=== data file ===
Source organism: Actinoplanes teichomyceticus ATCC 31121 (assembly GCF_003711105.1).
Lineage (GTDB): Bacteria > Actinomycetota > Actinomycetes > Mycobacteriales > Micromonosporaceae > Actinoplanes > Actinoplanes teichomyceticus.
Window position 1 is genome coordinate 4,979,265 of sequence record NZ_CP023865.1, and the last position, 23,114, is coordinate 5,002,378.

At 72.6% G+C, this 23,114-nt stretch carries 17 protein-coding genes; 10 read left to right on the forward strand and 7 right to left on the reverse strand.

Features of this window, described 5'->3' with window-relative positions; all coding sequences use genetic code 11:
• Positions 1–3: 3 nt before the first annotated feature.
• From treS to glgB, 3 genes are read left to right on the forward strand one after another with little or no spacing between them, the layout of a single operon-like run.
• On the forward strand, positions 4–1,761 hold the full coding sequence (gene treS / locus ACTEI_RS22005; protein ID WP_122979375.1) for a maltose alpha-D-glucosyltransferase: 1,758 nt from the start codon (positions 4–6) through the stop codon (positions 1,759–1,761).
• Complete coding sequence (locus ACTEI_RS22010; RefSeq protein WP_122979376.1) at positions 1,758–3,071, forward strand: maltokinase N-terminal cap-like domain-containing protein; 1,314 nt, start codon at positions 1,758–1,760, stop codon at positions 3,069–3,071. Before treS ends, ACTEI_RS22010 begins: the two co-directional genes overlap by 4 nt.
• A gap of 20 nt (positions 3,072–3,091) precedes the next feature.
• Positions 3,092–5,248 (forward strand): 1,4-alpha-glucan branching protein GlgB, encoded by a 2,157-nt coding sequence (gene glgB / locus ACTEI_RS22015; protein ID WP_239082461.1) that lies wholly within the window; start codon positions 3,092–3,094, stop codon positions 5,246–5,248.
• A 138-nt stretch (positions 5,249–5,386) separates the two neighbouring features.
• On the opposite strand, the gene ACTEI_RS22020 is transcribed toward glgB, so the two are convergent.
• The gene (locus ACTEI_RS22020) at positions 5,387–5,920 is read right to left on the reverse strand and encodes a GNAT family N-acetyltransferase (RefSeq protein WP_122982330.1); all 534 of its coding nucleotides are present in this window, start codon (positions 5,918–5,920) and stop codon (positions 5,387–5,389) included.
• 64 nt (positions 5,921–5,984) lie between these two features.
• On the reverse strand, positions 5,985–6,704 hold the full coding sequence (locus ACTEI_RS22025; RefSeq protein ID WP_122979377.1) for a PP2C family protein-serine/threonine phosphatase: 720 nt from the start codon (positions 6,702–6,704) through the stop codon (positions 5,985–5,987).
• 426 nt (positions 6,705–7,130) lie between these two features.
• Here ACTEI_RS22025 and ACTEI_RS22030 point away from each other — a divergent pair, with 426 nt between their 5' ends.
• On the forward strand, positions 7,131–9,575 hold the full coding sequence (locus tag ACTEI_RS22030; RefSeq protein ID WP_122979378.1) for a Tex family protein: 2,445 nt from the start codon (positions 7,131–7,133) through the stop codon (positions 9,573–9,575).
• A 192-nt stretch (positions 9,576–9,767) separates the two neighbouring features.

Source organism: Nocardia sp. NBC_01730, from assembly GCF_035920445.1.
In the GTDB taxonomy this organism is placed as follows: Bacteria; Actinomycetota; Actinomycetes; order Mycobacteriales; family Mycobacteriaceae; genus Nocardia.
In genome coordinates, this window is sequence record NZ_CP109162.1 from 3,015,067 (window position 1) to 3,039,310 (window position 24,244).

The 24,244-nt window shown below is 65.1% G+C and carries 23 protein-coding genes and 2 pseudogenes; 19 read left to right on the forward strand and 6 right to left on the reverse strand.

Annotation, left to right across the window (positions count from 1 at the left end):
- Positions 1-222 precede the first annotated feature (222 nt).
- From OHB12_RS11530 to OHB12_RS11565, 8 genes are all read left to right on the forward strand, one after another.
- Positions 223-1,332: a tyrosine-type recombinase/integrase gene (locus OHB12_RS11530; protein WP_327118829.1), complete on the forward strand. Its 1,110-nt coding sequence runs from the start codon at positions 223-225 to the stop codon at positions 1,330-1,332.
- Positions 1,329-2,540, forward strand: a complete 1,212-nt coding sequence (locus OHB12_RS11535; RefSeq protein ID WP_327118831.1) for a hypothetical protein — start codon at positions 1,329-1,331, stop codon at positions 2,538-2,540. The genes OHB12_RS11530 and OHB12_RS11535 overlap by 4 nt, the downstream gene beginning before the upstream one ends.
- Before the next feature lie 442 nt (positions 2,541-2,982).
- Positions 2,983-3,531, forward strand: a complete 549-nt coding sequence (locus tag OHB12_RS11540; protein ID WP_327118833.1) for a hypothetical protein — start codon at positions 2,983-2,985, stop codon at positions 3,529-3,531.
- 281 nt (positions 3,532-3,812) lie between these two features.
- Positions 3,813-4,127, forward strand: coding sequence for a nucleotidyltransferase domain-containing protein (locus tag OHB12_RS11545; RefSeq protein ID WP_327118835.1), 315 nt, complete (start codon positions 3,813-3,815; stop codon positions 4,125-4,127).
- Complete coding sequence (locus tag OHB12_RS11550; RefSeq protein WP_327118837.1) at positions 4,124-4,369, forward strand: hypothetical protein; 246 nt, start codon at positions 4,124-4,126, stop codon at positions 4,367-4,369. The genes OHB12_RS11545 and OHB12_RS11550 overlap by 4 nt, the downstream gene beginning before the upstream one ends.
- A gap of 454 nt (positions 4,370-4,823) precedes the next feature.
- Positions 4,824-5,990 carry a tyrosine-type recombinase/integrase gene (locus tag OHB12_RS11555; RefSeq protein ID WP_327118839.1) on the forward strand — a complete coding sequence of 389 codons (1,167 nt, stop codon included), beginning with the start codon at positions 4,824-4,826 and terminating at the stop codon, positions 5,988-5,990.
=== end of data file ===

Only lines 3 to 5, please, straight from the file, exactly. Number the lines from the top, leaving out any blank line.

Window position 1 is genome coordinate 4,979,265 of sequence record NZ_CP023865.1, and the last position, 23,114, is coordinate 5,002,378.

At 72.6% G+C, this 23,114-nt stretch carries 17 protein-coding genes; 10 read left to right on the forward strand and 7 right to left on the reverse strand.

Features of this window, described 5'->3' with window-relative positions; all coding sequences use genetic code 11: